The athletic teams for the present year have all been strong. This is especially true of the football team which played eight games and won them all by decisive scores, thus acquiring the undisputed title of state champions. The prospect for football for the coming year is very encouraging. In basketball the team captured six out of ten games of the regular schedule, winning all of the games on the home floor.
The baseball team for the coming year promises to be as good as, if not better, than any in the history of the school, which considering the triumphs of the teams in the past, is speaking well for it. This year the baseball team will meet such teams as Augustana, Lombard, Hedding, Bradley, Illinois Wesleyan, Millikin and Illinois.
Many individual stars have been developed in track work in the past and some unusual work is expected from among the 300 students enrolled this year. Track meets will be held this year with Augustana at Rock Island, Bradley at Peoria, and the state meet at Peoria, May 24. The athletic spirit in the college is of the best and the slogan has always been, "Honorable defeat is preferable to stolen victory."
The athletic field on the campus is well drained and has a splendid baseball diamond and football field and a one-fifth mile track with 120-yard straightaway. The gymnasium is equipped with physical apparatus, baseball cage and a basketball floor 45x74 feet of playing space with a 22-foot ceiling. These facilities together with tennis courts afford the best there is in the way of recreation and physical exercises.
One proof of the unusual success which William and Vashti college has attained is the way in which it is regarded by the other small colleges of Illinois and adjoining states. At the time of the opening of the school in 1908, and for some time thereafter, William and Vashti was regarded by its sister colleges with indifference. No attention whatever was paid to the college and no comment was made concerning its work except to conjecture as to how long it would be able to eke out an existence. Its athletic triumphs first attracted attention and then it demonstrated its prowess along educational lines by splendid showings in competitive debates and oratorical contests. Before the school was two years old it was attracting marked attention from other colleges and was being observed somewhat more critically. Now it is regarded by all of the small colleges as a real rival in every sphere of action.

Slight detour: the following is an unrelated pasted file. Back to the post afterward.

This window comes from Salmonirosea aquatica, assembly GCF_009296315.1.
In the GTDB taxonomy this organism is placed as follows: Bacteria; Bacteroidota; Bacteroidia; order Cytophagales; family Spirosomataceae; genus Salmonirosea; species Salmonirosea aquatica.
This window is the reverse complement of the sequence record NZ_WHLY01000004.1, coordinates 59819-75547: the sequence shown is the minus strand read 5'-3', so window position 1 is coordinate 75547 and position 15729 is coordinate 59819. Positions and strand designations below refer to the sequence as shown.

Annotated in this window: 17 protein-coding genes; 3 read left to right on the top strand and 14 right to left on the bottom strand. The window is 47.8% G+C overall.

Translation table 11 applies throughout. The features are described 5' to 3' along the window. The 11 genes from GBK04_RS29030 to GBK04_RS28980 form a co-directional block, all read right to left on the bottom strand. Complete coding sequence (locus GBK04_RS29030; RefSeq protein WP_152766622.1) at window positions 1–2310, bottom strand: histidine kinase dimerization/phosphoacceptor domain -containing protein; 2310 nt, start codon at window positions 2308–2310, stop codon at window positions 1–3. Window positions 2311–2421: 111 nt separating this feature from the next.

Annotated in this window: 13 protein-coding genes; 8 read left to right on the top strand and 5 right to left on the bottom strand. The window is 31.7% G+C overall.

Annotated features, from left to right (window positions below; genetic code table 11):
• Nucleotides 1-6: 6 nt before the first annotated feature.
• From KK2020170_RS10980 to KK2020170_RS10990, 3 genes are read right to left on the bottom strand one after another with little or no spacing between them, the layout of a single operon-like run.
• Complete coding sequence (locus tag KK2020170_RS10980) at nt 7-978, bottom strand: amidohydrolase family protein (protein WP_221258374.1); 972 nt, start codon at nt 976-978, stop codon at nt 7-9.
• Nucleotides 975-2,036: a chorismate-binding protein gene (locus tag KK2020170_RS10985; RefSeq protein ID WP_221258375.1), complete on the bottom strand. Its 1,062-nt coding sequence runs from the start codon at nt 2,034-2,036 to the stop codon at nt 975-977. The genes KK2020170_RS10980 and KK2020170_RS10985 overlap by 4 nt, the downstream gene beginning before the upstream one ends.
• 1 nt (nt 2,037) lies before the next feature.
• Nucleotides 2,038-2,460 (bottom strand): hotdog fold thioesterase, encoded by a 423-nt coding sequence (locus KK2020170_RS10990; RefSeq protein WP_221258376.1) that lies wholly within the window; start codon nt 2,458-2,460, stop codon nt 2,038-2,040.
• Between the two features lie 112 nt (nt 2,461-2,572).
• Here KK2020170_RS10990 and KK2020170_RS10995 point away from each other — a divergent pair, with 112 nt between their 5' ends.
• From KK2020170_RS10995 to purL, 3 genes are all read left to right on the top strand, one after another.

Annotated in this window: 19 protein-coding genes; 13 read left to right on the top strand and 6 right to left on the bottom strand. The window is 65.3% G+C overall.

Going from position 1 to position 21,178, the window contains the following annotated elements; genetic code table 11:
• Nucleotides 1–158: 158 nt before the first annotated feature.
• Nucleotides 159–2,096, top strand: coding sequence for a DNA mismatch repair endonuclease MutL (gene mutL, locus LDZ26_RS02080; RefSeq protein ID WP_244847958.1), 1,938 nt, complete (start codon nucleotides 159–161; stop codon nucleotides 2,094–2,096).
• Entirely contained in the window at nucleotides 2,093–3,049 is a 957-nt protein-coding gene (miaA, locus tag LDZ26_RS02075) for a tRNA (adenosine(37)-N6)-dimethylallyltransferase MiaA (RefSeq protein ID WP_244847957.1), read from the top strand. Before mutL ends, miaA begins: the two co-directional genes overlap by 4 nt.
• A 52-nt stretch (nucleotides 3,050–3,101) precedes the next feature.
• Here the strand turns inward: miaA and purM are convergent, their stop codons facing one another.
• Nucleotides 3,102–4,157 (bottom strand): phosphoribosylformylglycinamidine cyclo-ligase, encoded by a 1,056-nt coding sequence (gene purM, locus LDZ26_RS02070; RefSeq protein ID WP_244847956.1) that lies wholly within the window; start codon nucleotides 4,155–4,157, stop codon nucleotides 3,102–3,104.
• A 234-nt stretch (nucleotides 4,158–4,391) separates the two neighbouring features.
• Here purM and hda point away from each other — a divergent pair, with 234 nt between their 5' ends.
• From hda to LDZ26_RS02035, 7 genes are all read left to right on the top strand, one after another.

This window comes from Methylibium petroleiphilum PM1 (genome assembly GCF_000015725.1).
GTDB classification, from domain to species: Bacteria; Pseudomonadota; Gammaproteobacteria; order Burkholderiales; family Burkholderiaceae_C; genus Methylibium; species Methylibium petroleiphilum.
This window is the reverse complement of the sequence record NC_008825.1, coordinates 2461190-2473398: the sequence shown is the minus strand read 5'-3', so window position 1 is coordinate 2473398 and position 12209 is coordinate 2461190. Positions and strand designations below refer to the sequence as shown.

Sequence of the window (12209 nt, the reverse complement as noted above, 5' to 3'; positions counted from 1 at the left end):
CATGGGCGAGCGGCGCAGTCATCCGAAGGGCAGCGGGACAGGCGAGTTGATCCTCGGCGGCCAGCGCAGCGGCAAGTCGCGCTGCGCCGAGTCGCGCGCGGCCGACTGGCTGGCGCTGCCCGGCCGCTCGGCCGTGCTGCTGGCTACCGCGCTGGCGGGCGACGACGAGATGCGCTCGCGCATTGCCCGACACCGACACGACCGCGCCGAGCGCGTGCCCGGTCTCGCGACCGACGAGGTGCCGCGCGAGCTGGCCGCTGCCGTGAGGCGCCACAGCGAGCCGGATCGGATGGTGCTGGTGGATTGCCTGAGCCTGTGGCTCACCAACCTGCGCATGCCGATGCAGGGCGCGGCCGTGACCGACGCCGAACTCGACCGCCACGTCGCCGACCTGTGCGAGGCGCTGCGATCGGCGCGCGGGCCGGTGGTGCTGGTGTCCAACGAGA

|William & Vashti College|
|Nickname||no official nickname|
|Newspaper||Verdurette (named after William Drury's elegant Gothic mansion east of New Boston, IL)|
|Colors||Red & Gray|
historical football and basketball records
campus & general pictures